Wednesday, April 8, 2009

The Self-Actualized Home

Can you think about the water runoff of a home and ignore the foundation? Can you think about the foundation and ignore the ground? Can you think about the ground and ignore the plants? Can you think about the plants and ignore the people? Can you think about the people and ignore how they interact with each other; their dwellings and environment? What kind of thinking integrates these questions and their components? I think the anwer is self-actualized thinking. Self-actualized thinking is done by self-actualized people.

I've just read a pretty succinct article on BrainMeta that outlines the characteristics of a few so-called "self actualized" people.

In it, the German word "gemeinschaftsgefuhl" meaning "community feeling" or "social interest", was described as one of the traits self-actualized people had. I got to this page via StumbleUpon while winding down after a very intense walk/talk around Greenlake with a couple of wise men in the building/environment/design field.

Non-coincidentally since this was likely building for a while, the conversation I had with Mike Broili and Wayne Apostolik was centered around the burgeoning field of holistic dwellings, high-performance homes, and residential energy/resource conservation. (Wayne runs a firm called NorthWest HomeCrafters Inc, and Mike Broili runs a firm called Living Systems Design).

What we discovered (likely again) was the truth about how the building trades (most all of them) need to truly integrate their services for both new and retrofit/remodel homes. In particular, we agreed that there is really no way to do this right without doing it entirely, thoroughly, holistically. From the site, to the design, to the materials, to the methodologies, to the workmanship, to the vegetation, to the integration of the people in their homes and beyond.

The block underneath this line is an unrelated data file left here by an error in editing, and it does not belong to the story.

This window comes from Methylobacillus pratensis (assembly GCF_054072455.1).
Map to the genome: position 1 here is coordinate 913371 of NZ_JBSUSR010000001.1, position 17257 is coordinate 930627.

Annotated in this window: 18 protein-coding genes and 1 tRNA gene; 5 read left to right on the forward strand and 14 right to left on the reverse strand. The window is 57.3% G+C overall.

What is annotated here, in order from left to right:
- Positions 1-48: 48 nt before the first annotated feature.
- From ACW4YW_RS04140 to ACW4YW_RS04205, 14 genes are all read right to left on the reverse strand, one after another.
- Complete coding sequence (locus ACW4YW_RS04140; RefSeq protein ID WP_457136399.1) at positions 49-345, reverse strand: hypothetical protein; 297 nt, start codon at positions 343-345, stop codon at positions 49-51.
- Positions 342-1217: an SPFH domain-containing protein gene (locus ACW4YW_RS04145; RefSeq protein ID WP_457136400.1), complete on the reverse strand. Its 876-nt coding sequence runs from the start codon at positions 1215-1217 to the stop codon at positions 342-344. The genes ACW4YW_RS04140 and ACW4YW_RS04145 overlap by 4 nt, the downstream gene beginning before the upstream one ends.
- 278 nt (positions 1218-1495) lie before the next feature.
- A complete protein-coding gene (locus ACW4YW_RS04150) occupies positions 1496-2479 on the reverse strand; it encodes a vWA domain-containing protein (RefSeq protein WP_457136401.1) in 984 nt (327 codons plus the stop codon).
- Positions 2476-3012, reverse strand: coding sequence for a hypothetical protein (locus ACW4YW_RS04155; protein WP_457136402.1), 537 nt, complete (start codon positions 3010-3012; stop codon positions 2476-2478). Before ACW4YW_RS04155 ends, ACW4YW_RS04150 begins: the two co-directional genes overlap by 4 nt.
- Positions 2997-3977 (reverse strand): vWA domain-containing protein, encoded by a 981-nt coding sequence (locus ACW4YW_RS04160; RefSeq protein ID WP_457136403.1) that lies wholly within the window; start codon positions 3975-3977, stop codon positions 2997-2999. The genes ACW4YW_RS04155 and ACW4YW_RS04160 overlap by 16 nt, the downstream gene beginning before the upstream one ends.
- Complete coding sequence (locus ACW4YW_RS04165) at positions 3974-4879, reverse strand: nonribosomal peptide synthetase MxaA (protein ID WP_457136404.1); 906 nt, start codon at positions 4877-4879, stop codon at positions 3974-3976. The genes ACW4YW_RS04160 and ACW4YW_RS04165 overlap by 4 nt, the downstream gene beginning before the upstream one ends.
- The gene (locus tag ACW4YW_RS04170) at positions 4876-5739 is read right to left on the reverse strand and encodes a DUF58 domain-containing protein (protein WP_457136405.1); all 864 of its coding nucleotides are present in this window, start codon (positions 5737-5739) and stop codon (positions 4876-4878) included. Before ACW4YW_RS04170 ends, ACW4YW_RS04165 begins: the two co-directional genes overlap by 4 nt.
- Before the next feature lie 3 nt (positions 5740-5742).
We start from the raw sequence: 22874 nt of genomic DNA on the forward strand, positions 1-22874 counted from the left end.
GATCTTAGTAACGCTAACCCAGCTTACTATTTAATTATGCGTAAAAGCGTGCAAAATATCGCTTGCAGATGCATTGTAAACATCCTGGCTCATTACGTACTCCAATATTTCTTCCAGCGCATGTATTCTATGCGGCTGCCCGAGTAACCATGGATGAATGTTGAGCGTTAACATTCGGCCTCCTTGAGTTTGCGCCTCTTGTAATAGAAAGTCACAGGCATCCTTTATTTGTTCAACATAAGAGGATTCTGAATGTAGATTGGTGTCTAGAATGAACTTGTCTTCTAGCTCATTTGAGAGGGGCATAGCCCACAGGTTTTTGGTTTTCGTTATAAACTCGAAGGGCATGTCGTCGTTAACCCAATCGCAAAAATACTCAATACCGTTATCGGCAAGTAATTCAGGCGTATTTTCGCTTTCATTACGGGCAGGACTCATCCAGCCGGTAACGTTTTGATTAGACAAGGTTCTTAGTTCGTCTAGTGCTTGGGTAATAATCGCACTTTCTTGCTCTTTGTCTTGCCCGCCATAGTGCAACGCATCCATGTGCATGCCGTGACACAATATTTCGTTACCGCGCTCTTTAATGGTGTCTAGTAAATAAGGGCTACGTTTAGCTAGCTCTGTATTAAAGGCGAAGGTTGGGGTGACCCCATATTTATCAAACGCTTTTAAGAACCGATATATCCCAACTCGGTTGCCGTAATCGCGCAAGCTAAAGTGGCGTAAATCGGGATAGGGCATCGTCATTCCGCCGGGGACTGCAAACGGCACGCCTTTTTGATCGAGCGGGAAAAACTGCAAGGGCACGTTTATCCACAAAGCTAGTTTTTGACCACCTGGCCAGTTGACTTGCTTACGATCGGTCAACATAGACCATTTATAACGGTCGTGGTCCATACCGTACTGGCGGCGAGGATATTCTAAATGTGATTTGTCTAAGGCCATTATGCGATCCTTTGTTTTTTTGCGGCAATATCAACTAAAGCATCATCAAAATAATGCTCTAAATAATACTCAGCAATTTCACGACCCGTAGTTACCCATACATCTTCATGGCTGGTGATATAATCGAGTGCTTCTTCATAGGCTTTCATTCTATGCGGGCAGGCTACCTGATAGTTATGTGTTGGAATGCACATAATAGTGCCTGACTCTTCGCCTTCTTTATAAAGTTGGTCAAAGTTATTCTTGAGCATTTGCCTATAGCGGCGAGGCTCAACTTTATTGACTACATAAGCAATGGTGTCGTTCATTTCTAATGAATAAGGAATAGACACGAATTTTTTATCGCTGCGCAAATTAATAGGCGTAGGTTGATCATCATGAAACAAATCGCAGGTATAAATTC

For new homes, the USGBC's highest LEED standards are getting very good at this holistic integration approach, but the retrofit/remodel world is not yet on board. Perhaps it's because there is no single (or even usable multiple) methodology or terminology for bringing tradespeople into this systems-based model.

I posit the possibility that the direction is towards an ideal that works in the the social sciences and psychological world: that of "self-actualization".

If human dwellings and human beings are to improve, we need some serious goals to strive towards. "The self-actualized home" is where the self-actualized human should live. Some do so already, but this idea must be brought to the population as a whole, and not be limited to people who have spare time or spare money to pursue this seemingly lofty endeavor for themselves, their families, and their community.

Self-actualization is not self-ishness. In fact, quite the contrary, it's about the capacity to move beyond one's self and into the work of sharing our gifts with others in a healthy and progressive fashion. Full integration is what we're looking for, and it must consider the outside and the inside in a holistic (sorry to bludgeon you with the term) way. All the outsides and all the insides.

That's what's meant by the social term "gemeinschaftsgefuhl", and if we could add the environmental bridge between humans/communities and their dwelling spaces (outside and inside kinds of dwelling spaces), we'd have a really solid target to hit in the field of residential energy conservation.

At Campbell Energy, we are in the process of shooting at that goal, the full integration and self-actualization of people and their dwelling spaces. While doing so myself, I am promoting the idea itself and pushing this mountain of humanity in that direction. If we are to survive as a species, this is the way it must be done.

What do these self-actualized dwellings look like? They consider the entire ecosystem all at once, and integrate themselves with it and their inhabitants. The dwelling space is the conduit between the animals we are and the land we live on. This three-way integration is not new at all, look at a cave and you'll see the ancient evidence of it.

I'm actually hoping not to define the self-actualized dwelling myself, but to offer the idea up to my readers and get their feedback on it. If you feel compelled to describe the characteristics of a self-actualized dwelling, please leave a comment.

Deep Green Love,